It sounds like the job is miserable, which I can relate to, but I think you should stick it out and save money.

gmerch15

New
Posts: 8
Joined: Tue Feb 28, 2017 1:48 am

Re: Prepping for June test, should I quit my job to maximize studying time?

Postby gmerch15 » Tue Feb 28, 2017 11:06 pm

On my initial diagnostic I scored a 147. I haven't taken a full PT since, but on individual LR PT sections I've so far gone from averaging about -7 to more like -4 and also I've improved on LR so I think as of now I could potential break at least 155 pretty consistently.

I do think you're correct in that I could probable achieve my goal of 165 while working full-time, but a part of me thinks that if I had enough time I can really blow it out of the water and score in the low 170s and make me competitive for top 30 schools. That's the part of me that wants to quit.

somedeadman

Bronze
Posts: 436
Joined: Wed Nov 16, 2016 5:42 pm

Re: Prepping for June test, should I quit my job to maximize studying time?

Postby somedeadman » Tue Feb 28, 2017 11:51 pm

Do what makes you happy/feels comfortable. I did quit my job to study full-time, and was able to secure another job fairly quickly after the test.

Edit - a higher LSAT score means more than an employment gap, so I'm in the "go for it and quit" camp. Plenty of people will disagree with me though

User avatar
Platopus

Silver
Posts: 1482
Joined: Mon Feb 13, 2017 11:20 pm

Re: Prepping for June test, should I quit my job to maximize studying time?

Postby Platopus » Wed Mar 01, 2017 1:11 am

gmerch15 wrote:On my initial diagnostic I scored a 147. I haven't taken a full PT since, but on individual LR PT sections I've so far gone from averaging about -7 to more like -4 and also I've improved on LR so I think as of now I could potential break at least 155 pretty consistently.

I do think you're correct in that I could probable achieve my goal of 165 while working full-time, but a part of me thinks that if I had enough time I can really blow it out of the water and score in the low 170s and make me competitive for top 30 schools. That's the part of me that wants to quit.


If you're already at the point where you can go -4 per section on LR TIMED, you're really sitting in a good place. I'm not sure where you're at with LG, but its reasonable to assume that you can go -0/-1 come test day. Assuming you can make slow but steady gains with LR, you can easily hit that 165+. I think a 165 might be aiming too low. A 170+ puts you in contention at the half of the T-14 (thinking Northwestern here). Definitely shoot for a 170+.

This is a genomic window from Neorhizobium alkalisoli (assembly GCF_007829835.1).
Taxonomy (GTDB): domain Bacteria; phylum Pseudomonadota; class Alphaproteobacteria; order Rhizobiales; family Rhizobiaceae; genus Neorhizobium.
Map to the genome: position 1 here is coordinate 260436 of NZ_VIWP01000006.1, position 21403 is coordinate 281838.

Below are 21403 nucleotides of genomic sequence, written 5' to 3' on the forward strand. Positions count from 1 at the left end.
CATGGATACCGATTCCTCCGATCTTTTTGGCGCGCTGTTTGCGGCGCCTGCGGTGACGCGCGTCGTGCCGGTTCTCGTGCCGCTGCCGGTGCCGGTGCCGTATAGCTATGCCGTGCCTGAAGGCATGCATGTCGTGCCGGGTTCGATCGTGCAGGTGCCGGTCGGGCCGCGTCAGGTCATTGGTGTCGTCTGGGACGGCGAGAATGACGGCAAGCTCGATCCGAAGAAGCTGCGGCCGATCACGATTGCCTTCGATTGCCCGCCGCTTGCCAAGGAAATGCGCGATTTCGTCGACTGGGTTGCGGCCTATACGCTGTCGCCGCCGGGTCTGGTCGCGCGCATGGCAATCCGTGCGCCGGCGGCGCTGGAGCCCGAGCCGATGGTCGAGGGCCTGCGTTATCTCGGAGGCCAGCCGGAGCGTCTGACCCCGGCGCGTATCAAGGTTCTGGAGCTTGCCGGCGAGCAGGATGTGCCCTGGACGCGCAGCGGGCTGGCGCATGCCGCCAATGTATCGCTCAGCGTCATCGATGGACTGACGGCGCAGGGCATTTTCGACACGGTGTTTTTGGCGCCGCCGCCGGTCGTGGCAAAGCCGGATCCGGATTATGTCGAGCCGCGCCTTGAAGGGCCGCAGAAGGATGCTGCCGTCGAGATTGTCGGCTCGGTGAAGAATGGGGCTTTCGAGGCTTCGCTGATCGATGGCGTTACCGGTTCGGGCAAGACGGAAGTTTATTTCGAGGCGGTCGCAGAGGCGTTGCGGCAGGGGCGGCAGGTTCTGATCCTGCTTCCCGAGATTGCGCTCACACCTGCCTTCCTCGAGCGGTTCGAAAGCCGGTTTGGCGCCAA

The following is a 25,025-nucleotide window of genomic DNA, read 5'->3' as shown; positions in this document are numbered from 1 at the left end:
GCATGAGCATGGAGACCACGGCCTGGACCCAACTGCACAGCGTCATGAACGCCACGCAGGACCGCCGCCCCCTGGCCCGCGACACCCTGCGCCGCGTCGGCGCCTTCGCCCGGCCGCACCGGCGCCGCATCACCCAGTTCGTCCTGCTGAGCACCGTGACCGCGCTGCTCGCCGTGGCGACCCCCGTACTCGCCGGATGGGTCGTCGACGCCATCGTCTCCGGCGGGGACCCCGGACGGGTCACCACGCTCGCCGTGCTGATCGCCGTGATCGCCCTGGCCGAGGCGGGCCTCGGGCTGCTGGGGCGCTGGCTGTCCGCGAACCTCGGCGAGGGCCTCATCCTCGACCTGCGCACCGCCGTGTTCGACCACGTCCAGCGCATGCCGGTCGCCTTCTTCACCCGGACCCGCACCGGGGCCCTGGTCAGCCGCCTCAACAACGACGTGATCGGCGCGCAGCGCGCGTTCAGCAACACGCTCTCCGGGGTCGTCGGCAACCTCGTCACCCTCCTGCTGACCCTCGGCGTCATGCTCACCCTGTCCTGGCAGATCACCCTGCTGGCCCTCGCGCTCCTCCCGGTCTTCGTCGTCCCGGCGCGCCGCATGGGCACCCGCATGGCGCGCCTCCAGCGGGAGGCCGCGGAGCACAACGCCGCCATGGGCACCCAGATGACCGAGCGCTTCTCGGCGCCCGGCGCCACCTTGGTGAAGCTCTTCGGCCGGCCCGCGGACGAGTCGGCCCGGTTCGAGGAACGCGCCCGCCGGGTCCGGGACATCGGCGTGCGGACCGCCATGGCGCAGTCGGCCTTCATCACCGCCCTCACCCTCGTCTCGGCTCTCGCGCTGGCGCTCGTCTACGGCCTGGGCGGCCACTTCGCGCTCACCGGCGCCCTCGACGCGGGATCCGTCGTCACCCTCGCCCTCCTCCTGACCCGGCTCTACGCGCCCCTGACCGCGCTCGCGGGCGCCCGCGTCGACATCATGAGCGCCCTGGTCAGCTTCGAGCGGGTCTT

With that said, I think my earlier advice still holds. I would continue to study for a couple more weeks, and see if you are able to make more time. Schedule a PT for a weekend coming up and see how you do, and then re-evaluate. If you surprise yourself and score in the mid-upper 160's quitting would be more justified, since much more time is needed to crack 170 than 165. Honestly, you probably don't have much to lose by quitting, and you certainly may see the score increase you want, but you're going to feel stupid if you quit, study your ass off and score a 163.

Whamper

New
Posts: 2
Joined: Tue Feb 28, 2017 5:20 pm

Re: Prepping for June test, should I quit my job to maximize studying time?

Postby Whamper » Wed Mar 01, 2017 12:08 pm

You actually have options, it could be much worse. I graduated last summer and have been struggling to find a job since (and I graduated from a really good school with a decent subject). Although to be fair, I had a major health complication which threw me off until around November and didn't really start searching until then. Things are picking up now, getting lots of interviews, but that gap is going to look really nasty for me and I have only just started studying for the LSAT. I can't afford to be out of work for a year, so I really have no option but to work (soon hopefully) and study LSAT at the same time.

Since you already have a significant amount of post graduation working experience, I would say you're in a very comfortable position to leave and just study LSAT. Make sure you do some volunteering on the side: will look good when you need new employment, looks good to law schools, will keep you sane with all that studying! Good luck.



Return to “LSAT Prep and Discussion Forum�

Who is online

Users browsing this forum: No registered users and 3 guests